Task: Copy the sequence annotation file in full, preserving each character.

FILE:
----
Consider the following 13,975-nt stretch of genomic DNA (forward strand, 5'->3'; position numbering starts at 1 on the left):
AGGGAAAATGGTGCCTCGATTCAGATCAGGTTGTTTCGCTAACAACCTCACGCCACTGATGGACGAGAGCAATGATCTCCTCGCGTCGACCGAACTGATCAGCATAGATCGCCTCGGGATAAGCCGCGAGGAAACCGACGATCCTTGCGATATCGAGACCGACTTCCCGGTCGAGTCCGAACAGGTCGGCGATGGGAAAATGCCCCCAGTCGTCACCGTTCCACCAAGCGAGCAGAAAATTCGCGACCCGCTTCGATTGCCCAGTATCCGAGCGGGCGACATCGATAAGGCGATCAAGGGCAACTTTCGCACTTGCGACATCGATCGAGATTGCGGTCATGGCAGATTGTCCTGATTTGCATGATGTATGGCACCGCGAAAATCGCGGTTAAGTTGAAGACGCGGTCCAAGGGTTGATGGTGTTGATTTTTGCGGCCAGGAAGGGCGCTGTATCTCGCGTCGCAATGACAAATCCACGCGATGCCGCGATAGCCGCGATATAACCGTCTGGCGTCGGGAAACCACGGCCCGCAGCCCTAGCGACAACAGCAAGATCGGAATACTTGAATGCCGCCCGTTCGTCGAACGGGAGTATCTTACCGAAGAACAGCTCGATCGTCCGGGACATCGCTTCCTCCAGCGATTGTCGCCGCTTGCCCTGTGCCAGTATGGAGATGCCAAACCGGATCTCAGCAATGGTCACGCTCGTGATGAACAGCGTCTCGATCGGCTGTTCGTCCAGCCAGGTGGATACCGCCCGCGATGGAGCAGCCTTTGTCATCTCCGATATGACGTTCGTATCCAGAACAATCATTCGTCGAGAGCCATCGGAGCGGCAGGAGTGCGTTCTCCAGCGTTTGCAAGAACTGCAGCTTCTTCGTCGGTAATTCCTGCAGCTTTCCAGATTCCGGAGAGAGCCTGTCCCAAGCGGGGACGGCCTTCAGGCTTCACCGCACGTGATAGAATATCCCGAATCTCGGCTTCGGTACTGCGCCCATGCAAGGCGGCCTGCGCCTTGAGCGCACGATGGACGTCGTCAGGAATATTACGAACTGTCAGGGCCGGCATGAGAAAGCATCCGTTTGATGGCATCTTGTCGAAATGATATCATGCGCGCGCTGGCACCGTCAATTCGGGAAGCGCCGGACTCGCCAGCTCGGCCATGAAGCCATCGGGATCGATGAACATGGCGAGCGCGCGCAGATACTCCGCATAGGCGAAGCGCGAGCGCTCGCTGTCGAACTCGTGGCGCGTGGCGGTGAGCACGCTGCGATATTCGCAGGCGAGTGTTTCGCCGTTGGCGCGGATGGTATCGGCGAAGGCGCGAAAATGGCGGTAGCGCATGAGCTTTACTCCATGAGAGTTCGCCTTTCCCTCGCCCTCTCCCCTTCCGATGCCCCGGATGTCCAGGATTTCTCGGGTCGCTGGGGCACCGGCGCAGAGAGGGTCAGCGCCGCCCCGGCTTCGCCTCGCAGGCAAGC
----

Consider the following 13,975-nt stretch of genomic DNA (forward strand, 5'->3'; position numbering starts at 1 on the left):
AGGGAAAATGGTGCCTCGATTCAGATCAGGTTGTTTCGCTAACAACCTCACGCCACTGATGGACGAGAGCAATGATCTCCTCGCGTCGACCGAACTGATCAGCATAGATCGCCTCGGGATAAGCCGCGAGGAAACCGACGATCCTTGCGATATCGAGACCGACTTCCCGGTCGAGTCCGAACAGGTCGGCGATGGGAAAATGCCCCCAGTCGTCACCGTTCCACCAAGCGAGCAGAAAATTCGCGACCCGCTTCGATTGCCCAGTATCCGAGCGGGCGACATCGATAAGGCGATCAAGGGCAACTTTCGCACTTGCGACATCGATCGAGATTGCGGTCATGGCAGATTGTCCTGATTTGCATGATGTATGGCACCGCGAAAATCGCGGTTAAGTTGAAGACGCGGTCCAAGGGTTGATGGTGTTGATTTTTGCGGCCAGGAAGGGCGCTGTATCTCGCGTCGCAATGACAAATCCACGCGATGCCGCGATAGCCGCGATATAACCGTCTGGCGTCGGGAAACCACGGCCCGCAGCCCTAGCGACAACAGCAAGATCGGAATACTTGAATGCCGCCCGTTCGTCGAACGGGAGTATCTTACCGAAGAACAGCTCGATCGTCCGGGACATCGCTTCCTCCAGCGATTGTCGCCGCTTGCCCTGTGCCAGTATGGAGATGCCAAACCGGATCTCAGCAATGGTCACGCTCGTGATGAACAGCGTCTCGATCGGCTGTTCGTCCAGCCAGGTGGATACCGCCCGCGATGGAGCAGCCTTTGTCATCTCCGATATGACGTTCGTATCCAGAACAATCATTCGTCGAGAGCCATCGGAGCGGCAGGAGTGCGTTCTCCAGCGTTTGCAAGAACTGCAGCTTCTTCGTCGGTAATTCCTGCAGCTTTCCAGATTCCGGAGAGAGCCTGTCCCAAGCGGGGACGGCCTTCAGGCTTCACCGCACGTGATAGAATATCCCGAATCTCGGCTTCGGTACTGCGCCCATGCAAGGCGGCCTGCGCCTTGAGCGCACGATGGACGTCGTCAGGAATATTACGAACTGTCAGGGCCGGCATGAGAAAGCATCCGTTTGATGGCATCTTGTCGAAATGATATCATGCGCGCGCTGGCACCGTCAATTCGGGAAGCGCCGGACTCGCCAGCTCGGCCATGAAGCCATCGGGATCGATGAACATGGCGAGCGCGCGCAGATACTCCGCATAGGCGAAGCGCGAGCGCTCGCTGTCGAACTCGTGGCGCGTGGCGGTGAGCACGCTGCGATATTCGCAGGCGAGTGTTTCGCCGTTGGCGCGGATGGTATCGGCGAAGGCGCGAAAATGGCGGTAGCGCATGAGCTTTACTCCATGAGAGTTCGCCTTTCCCTCGCCCTCTCCCCTTCCGATGCCCCGGATGTCCAGGATTTCTCGGGTCGCTGGGGCACCGGCGCAGAGAGGGTCAGCGCCGCCCCGGCTTCGCCTCGCAGGCAAGC